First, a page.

Part 1: Oracle 12c database reset

In this series of Blog posts I will share short videos demonstrating how storage data services can be used to perform many common data management and CDM (Copy Data Management) tasks using simply scripting, DevOPS automation tools and Pure Storage REST API’s .

Oracle 12c Database Reset

The video starts by refreshing an Oracle 12c database, and then simulates a typical development workflow process, where development databases are refreshed from production and then updated with:

  • New application configuration and setup
  • Additional synthetic and manufactured data supplement production data sets
  • Data masking and cleansing scripts.
  • Housekeeping routines e.g. clean-up workflow / staging tables

The video shows me taking a crash-consistent snapshot using a python script I have developed (available at code.purestorage.com) using the Pure Storage REST API’s.

The video then proceeds to perform further updates and changes, before resetting the database back to the initial clone simulating an application test issue due to problems with the initial set-up and configuration.

Advertisements

Oracle dNFS Throughput testing

Oracle Direct NFS

In my previous Oracle dNFS Blog post I detailed how to configure Oracle 12cR2 to use Oracle dNFS multi-path, in this Blog I will share some test results that I achieved in my Oracle 12cR2 Pure Storage FlashBlade lab.

Oracle dNFS Flashblade configuration

Theoretical Limits

A Gigabit Ethernet network can transmit 1,000,000,000 bits per second, as we normally talk about X Bytes per second we need to divide this by 8 as there are 8 bits in a byte.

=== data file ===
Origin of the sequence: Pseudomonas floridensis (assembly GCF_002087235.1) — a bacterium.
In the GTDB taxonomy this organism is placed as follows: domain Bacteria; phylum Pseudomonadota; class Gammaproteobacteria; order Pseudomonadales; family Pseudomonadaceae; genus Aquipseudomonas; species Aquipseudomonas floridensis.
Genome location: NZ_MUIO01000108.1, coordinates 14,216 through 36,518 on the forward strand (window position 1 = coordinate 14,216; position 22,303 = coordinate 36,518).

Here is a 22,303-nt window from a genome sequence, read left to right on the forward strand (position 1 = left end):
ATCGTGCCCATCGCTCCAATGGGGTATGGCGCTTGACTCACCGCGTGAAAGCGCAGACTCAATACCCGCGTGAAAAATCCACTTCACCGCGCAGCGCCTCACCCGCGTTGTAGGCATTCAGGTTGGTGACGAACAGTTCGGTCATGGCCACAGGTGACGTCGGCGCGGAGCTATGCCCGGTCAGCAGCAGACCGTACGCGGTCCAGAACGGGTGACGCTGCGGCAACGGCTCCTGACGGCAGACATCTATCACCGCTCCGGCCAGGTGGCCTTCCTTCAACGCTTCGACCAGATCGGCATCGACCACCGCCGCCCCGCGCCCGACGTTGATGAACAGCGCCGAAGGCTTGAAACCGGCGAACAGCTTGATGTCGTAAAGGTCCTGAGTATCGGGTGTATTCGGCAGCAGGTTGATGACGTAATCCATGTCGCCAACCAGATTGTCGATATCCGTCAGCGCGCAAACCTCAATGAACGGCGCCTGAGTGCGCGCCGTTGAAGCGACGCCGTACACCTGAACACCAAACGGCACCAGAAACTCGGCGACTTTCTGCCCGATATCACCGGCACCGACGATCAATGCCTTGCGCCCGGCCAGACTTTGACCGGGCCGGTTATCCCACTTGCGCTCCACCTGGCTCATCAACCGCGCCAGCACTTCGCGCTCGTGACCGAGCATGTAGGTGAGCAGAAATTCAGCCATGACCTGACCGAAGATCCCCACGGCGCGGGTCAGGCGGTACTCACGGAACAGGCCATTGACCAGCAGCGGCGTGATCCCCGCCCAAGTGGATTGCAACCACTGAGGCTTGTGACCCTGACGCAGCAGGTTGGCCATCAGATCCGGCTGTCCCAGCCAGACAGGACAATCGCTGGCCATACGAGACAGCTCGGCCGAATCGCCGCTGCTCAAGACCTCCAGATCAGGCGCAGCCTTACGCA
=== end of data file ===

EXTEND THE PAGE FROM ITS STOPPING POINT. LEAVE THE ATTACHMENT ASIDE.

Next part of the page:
1GbE = (1,000,000,000 / 8) = 125,000,000 bytes/second
=125,000KB/s
=125MB/s
=0.125GB/s

Unfortunately we can not use all 125,000,000 bytes/second to send data as we have multiple layers of overhead,  when using a default MTU of 1500 we can expect to experience ~6% overhead, this gives us:

1GbE= (1,000,000,000 / 8) less 6% overhead = 117,500,000 bytes/second
=117,500KB/s
=117.5MB/s
=0.118GB/s

1 x  1GbE =   0.118GB/s
1 x 10GbE = 1.175GB/s
4 x 10GbE = 4.7GB/s
8 x 10GbE = 9.4GB/s  (2 Node RAC Cluster)

The dNFS Throughput Test

In the tests below I used Kevin Closson’s excellent SLOB with a custom configuration to produce Oracle FTS (Full Table Scans), many thanks to Frits Hoogland for sharing. This set-up allowed me to generate sufficient load to utilise the available bandwidth and see how close I can get to the ‘theoretical limits’.

Test 1 – Oracle 12cR2 dNFS disabled

OK, during this test we can see that Oracle EM Express is showing a single instance driving ~1.08GB/s IO Throughput

Oracle Express 12c
The Flashblade reporting throughput at ~1.09GB/s

FB_PSTG1

Test 2 – Oracle 12cR2 dNFS enabled

For out next test, I have enabled dNFS with make -f ins_rdbms.mk dnfs_on but have not activated multipath, this was confirmed with the SQL below.

SELECT svrname, dirname, wtmax, rtmax FROM v$dnfs_servers;

SVRNAME        DIRNAME             WTMAX  RTMAX
-------        ------------------  ------ ------
192.168.4.100 /z-fbhosts_oradata   524288 524288
192.168.4.100 /z-fbhosts_orafra    524288 524288
192.168.4.100 /z-fbhosts_oraconfig 524288 524288

Oracle Express EM reports almost identical results with and without dNFS
FB_PSTG1_dnfs
And the Flashblade dashboard reports a similar result.

FB_dnfs
So lets enable multi-path and see the impact.

Test 3 – Oracle 12cR2 dNFS multi-path

So, lets install our oranfstab file and bounce the database and check again using the previous SQL script.

SELECT svrname, dirname, wtmax, rtmax FROM v$dnfs_servers; 
SVRNAME        DIRNAME          WTMAX  RTMAX 
-------        ---------------- ------ ------ 
flashblade /z-fbhosts_oradata   524288 524288 
flashblade /z-fbhosts_orafra    524288 524288 
flashblade /z-fbhosts_oraconfig 524288 524288